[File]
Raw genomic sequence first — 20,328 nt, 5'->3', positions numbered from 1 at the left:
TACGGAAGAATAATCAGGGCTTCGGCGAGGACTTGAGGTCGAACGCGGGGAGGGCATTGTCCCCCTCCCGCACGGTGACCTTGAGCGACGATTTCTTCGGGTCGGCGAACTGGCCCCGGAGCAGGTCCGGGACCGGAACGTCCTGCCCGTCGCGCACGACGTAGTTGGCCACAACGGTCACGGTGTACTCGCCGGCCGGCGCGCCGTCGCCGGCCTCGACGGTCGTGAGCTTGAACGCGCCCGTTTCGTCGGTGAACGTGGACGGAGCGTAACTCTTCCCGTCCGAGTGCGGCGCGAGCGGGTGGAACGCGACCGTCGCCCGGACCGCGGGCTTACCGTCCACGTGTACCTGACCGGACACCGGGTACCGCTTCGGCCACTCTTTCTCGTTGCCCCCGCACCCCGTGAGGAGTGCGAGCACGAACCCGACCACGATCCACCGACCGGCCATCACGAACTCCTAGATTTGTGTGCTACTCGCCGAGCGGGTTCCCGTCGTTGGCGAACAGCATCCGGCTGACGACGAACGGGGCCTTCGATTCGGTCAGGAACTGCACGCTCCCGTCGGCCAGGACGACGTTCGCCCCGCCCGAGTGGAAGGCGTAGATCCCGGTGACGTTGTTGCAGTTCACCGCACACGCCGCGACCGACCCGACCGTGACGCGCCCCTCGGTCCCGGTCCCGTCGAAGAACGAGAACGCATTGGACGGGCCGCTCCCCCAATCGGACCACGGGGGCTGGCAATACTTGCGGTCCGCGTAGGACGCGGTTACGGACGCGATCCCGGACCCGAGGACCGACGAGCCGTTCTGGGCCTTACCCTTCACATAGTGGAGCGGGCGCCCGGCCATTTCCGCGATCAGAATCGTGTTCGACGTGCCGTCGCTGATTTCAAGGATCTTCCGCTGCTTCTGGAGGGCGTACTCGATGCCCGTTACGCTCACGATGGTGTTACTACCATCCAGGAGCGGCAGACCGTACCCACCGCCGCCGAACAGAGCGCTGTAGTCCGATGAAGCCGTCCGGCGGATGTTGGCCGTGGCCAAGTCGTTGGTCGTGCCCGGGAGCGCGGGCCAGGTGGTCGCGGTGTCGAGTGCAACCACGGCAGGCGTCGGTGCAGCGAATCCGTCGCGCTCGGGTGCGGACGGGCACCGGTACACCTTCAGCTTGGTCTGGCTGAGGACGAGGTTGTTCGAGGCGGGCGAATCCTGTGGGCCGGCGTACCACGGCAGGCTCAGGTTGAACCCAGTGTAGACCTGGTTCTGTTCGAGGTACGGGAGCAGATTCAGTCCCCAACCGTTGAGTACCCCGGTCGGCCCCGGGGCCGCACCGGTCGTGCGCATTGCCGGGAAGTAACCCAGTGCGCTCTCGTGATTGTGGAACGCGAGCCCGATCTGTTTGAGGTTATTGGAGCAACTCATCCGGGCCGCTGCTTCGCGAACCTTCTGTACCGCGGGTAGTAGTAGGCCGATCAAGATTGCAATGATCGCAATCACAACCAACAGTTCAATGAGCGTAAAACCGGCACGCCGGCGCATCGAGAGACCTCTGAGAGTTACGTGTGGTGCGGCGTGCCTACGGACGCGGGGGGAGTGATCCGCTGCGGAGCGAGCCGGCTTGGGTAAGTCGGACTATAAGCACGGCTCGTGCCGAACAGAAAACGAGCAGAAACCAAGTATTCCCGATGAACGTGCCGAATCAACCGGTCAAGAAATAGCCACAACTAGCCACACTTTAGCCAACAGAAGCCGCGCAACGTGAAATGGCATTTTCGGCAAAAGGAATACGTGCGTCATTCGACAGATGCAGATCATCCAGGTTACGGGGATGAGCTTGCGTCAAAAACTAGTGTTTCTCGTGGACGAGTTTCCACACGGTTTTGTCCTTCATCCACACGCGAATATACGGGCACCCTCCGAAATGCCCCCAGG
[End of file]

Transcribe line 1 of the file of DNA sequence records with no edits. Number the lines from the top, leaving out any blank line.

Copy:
Raw genomic sequence first — 20,328 nt, 5'->3', positions numbered from 1 at the left: